The Pencil Eulogy
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In preparation for graduate school in 2002, I took a six-week summer class on statistics. I purchased a special notebook for the class as well as a mechanical pencil bought solely for the purpose of homework (As an office supply junkie, I love any reason to purchase pens and notebooks). Once the class was over, I continued to use the same pencil when the two-year graduate program began that August.
It’s a green pencil with a twist top eraser. The label says Sanford and the lead size is .05.
In 2002 I was 40 years old. For my birthday we went to Mexico in February with a group of friends and enjoyed the blue Caribbean waters and the white, cool, sandy beaches. It is now 18 years later. I’m 58. We still hang around with the same group of friends. And I still have that pencil. I probably have a lot of the same pens I had then, or a few anyway. If you didn’t know me already, I’m a bit of a pen enthusiast.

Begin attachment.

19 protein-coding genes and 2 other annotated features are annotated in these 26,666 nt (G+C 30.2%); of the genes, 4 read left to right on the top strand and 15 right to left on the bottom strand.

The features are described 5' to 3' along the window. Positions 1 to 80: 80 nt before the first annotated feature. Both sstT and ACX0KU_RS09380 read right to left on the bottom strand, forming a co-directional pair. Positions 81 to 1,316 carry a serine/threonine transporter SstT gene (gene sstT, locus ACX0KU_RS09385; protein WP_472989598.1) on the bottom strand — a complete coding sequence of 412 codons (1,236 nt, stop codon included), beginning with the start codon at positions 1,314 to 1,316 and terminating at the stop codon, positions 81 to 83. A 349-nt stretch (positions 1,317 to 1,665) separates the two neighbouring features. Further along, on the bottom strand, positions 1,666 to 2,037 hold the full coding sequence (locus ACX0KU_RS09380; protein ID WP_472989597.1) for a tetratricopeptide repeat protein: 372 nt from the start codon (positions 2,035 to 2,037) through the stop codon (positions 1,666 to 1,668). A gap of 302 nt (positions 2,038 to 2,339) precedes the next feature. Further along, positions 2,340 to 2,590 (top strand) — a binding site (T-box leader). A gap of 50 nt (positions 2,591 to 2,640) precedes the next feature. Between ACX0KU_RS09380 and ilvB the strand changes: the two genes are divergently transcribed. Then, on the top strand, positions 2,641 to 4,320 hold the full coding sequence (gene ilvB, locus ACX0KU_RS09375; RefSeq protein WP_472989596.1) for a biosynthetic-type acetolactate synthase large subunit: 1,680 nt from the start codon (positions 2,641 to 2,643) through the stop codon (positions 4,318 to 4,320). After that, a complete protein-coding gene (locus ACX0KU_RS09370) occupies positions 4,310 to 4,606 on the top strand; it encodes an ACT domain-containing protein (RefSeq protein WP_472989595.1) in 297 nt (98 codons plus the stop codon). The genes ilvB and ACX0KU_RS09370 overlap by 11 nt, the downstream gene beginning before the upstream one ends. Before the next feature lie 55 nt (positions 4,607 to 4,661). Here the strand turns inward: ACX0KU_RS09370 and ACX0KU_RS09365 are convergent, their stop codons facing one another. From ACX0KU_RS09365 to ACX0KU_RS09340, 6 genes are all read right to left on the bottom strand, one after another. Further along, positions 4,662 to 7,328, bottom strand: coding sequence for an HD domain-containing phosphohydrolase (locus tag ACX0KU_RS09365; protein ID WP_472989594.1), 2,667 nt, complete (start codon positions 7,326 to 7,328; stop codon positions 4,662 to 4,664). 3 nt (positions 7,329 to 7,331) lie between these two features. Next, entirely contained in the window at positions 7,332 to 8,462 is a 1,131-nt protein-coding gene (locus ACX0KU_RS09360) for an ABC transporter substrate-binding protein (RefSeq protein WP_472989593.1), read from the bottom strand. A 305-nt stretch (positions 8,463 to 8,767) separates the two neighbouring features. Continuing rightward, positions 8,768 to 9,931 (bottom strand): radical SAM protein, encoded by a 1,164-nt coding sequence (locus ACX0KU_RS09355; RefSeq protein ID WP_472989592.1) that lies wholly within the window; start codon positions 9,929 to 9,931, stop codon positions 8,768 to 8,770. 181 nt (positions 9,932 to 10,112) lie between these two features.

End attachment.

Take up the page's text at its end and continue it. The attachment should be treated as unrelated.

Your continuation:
I have a lot of pens and pencils (markers and colored pencils too). I like certain pens for taking notes; certain pens for making lists; certain pens for writing letters; certain pens for doodling; certain pens for carrying in my purse and possibly loaning to others.
The green mechanical pencil from 2002 wasn’t kept on purpose as a keepsake and it wasn’t hidden away. It was stored along with other pens and pencils, alternating between a pencil cup and a pencil box (sometimes a desk drawer). Every time I look at it or pick it up, I am taken back to statistics class in the summer of 2002.
You would possibly expect this type of memorializing of a writing instrument to be dedicated to a pen or pencil that was gifted to you or that cost over $70. Not a ubiquitous pencil found at the local office supply store or Target costing less than $10. What can I say? This pencil got me through graduate school and then some. And now, when I look at it, when I pick it up, I can feel that history.